We are posting Today’s 7 pm editorial Summary
About 7 pm Editorial Summary – This initiative provides an in-depth analysis of the important news editorial of the day. Students don’t need to look anywhere more for their daily news analysis. We take the most important editorial of the day and provide its comprehensive summary.
For old Archives of 7 pm editorial Summary, Click on “Archives”
How covid-19 is transforming global manufacturing
Context: Impact of COVID-19 on global manufacturing.
As the COVID-19 pandemic escalates, the risks inherent in global supply chains are more apparent than ever. The manufacturing is concentrated in developing countries that have cheap labour. However, with the uncertainties of returning to business as usual, advanced economies are now looking for lowest wage workers, i.e, robots.
This brings us to the questions of impact of COVID-19 on global manufacturing. In this article, we will explain the below:
- What changes COVID-19 has brought in global manufacturing?
- What is industrial automation?
- How uncertainties have risen in the world?
What changes COVID-19 has brought in global manufacturing?
- The coronavirus continues to spread. As more countries impose quarantines and social distancing, the fear of contagion and income losses is increasing uncertainty around the world.
- The firms that began relocating production to low-wage countries in the early 1990s are now moving out of these countries amid lockdown in almost entire world amid COVID-19.
- The period between 1990 and the 2008 global financial crisis has been called an era of hyper-globalization in which global value chains accounted for about 60% of global trade.
- The 2008 global financial and economic crisis marked the beginning of the end of this era of hyper-globalization. In 2011, global value chains stopped expanding.
- When the 2008 crisis struck, some countries, such as Germany, already had enough robots to minimize the importance of labour costs in production. Many others, aided by the sharp post-2008 decline in interest rates relative to wages, boosted robot adoption and reshored a larger share of production.
- COVID-19 pandemic will further push advanced countries to adopt automation and overcome these uncertain times.
What is industrial automation?
- Industrial automation is the use of control systems, such as computers or robots, and information technologies for handling different processes and machineries in an industry to replace a human being. It is the second step beyond mechanization in the scope of industrialization.
- Industrial automation in manufacturing is the use of “intelligent” machines in factories so that manufacturing processes can be carried out with minimal human intervention.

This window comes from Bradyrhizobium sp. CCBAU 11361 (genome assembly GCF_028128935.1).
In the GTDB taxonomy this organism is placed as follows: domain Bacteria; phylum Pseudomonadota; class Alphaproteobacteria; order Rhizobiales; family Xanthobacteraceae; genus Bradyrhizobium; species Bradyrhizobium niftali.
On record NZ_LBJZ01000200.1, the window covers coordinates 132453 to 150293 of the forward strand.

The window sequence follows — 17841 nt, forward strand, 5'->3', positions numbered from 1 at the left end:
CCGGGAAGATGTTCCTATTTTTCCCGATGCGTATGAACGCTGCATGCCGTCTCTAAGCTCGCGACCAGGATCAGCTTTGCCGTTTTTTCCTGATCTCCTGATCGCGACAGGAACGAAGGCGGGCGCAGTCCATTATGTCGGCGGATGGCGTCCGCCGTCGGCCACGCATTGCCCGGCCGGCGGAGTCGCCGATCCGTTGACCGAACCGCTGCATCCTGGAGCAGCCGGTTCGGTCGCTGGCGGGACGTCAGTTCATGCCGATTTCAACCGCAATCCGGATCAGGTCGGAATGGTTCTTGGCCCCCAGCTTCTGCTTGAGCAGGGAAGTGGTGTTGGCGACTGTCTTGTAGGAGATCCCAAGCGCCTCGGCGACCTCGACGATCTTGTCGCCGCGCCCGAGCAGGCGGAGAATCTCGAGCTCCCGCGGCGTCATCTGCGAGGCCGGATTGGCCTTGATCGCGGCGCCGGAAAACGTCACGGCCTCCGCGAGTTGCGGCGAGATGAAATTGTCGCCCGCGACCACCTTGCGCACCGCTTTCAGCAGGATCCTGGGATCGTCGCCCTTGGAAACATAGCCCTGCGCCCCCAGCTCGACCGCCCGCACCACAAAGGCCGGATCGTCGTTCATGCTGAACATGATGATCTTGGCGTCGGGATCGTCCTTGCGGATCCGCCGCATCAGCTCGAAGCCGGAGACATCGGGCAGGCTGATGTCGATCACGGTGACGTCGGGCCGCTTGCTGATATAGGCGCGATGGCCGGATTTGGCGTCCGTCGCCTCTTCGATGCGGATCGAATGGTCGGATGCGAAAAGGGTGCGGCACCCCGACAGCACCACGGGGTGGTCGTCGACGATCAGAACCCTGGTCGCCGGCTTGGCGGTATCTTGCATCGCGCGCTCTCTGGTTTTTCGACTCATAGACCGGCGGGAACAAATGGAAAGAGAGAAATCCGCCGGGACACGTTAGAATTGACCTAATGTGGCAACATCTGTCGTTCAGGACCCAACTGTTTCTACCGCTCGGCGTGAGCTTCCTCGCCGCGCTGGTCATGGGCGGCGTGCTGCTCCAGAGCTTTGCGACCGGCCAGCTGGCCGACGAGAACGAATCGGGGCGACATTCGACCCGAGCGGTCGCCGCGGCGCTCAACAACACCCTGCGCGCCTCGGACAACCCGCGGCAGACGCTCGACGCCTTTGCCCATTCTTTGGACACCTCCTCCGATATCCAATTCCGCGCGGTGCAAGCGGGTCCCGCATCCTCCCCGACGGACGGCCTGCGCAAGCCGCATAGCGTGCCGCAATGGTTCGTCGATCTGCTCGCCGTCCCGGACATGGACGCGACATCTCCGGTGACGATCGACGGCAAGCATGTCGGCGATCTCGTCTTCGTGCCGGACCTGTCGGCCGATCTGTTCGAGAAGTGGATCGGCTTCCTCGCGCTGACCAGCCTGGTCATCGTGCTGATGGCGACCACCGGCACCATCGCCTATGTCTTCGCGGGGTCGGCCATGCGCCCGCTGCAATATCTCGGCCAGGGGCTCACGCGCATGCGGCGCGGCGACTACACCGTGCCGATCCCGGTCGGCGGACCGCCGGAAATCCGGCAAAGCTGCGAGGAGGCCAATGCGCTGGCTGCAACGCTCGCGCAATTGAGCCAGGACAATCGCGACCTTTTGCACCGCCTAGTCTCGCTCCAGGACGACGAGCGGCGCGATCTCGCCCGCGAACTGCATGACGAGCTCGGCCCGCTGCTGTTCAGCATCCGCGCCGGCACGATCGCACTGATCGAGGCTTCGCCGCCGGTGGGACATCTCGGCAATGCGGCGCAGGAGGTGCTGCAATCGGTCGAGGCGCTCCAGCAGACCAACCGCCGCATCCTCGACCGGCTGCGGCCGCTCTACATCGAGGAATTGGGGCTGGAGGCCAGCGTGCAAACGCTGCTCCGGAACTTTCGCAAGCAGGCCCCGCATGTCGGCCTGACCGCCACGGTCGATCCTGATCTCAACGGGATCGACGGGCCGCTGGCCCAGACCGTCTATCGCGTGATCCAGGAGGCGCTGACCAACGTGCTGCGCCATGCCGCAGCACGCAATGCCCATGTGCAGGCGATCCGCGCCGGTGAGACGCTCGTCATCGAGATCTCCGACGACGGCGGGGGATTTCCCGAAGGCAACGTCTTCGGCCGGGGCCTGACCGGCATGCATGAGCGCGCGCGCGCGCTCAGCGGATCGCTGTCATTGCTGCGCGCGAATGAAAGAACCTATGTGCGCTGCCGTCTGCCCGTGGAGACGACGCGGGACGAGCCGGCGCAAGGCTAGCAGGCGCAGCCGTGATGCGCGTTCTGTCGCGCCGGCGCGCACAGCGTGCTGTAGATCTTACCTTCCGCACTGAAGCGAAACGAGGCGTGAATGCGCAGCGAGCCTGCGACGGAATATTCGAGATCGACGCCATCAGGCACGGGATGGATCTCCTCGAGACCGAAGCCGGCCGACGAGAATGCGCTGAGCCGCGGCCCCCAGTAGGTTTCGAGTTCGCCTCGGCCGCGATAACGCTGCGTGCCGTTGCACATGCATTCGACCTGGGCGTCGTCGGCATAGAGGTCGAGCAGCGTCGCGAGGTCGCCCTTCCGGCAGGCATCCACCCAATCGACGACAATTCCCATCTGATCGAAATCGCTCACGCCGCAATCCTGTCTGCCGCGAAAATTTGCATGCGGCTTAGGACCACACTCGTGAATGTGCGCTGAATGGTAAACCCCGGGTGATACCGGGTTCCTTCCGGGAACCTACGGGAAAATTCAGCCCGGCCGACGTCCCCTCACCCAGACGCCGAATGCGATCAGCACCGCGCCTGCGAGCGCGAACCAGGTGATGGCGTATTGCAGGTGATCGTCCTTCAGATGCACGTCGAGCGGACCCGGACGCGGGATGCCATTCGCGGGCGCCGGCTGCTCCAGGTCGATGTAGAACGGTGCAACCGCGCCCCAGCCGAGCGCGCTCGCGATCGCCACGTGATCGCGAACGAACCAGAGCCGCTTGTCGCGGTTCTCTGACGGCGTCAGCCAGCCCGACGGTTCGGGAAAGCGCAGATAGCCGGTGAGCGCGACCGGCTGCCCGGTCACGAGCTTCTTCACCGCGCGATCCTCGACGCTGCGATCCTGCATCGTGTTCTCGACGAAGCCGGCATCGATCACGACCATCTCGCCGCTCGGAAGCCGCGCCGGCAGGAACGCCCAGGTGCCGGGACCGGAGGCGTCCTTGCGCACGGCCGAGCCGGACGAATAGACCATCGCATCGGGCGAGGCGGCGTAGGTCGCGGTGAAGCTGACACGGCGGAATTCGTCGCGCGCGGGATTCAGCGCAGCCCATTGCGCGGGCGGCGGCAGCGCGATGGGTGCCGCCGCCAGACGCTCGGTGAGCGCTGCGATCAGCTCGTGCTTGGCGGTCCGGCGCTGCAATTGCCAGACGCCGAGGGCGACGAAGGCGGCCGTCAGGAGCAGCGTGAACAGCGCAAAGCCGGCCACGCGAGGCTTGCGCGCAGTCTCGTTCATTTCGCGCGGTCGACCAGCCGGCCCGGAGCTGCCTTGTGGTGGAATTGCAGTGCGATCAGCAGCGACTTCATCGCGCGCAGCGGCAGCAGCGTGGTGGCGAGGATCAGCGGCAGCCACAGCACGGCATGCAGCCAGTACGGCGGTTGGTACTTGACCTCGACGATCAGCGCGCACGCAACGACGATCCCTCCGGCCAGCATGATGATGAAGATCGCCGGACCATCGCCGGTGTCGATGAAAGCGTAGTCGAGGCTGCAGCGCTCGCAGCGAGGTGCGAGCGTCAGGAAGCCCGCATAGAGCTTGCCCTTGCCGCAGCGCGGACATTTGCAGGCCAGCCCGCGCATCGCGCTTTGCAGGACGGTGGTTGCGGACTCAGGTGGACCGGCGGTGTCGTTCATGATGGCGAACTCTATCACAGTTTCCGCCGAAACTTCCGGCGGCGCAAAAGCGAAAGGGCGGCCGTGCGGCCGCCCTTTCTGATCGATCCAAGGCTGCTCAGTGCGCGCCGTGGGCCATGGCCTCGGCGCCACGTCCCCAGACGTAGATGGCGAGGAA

- It involves the application of various control systems to enable operating equipment to carry out on their own, with little human intervention, tasks that require speed, endurance and precision.
- Industrial automation can be achieved by several different means, including mechanical, electrical, electronic, hydraulic, pneumatic, and computers. Usually, two or more of these means are used in combination.
- The main benefits of manufacturing automation include leaner operation processes that require less energy, less material, and reduced labor waste.
- These can lead to improvements in quality, accuracy, and precision. The downsides include high costs of R&D and installation of equipment.
How uncertainties have risen in the world?
- Uncertainty surrounding the duration of these conditions clouds any insights into how a recovery could unfold for the industry post COVID-19.
- The World Uncertainty Index measures the uncertainty since 1996.
- The World Uncertainty Index is a new measure that tracks uncertainty across the globe by text mining the country reports of the Economist Intelligence Unit. The index is available for 143 countries.
- During the 2002-03 outbreak of the Severe acute respiratory syndrome (SARS), the World Uncertainty Index rose by 70%.
- From 2008 to 2011, the World Uncertainty Index increased by 200%.
- After the United Kingdom voted in 2016 to leave the European Union, the World Uncertainty Index surged by 250%.
- To quantify uncertainty related to the coronavirus crisis and compare it with previous pandemics and epidemics, Hites Ahir, Nicholas Bloom and Davide Furceri developed the World Pandemic Uncertainty Index (WPUI)—a sub-index of the World Uncertainty Index.
- As of March 31, it is three times the size of the uncertainty during the 2002–03 severe acute respiratory syndrome (SARS) epidemic and about 20 times the size during the Ebola outbreak. The level of uncertainty around the coronavirus is expected to remain high as cases continue to rise and it is still not clear when the crisis will end.
As the COVID-19 crisis continues to expand, manufacturers will likely face challenges on numerous fronts. At the outset of any major commercial disruption, companies will be looking for immediate measures to keep their workforces safe and their businesses solvent. Most companies in the sector will need to take concrete steps to succeed in this challenging climate. The best approach is likely to include making surgical cuts, while balancing short- and long-term needs.
The burnt of advanced countries opting for automation would be felt hard by the Asian manufacturing hubs. The respective governments will need to implement policies suited to this new economic order.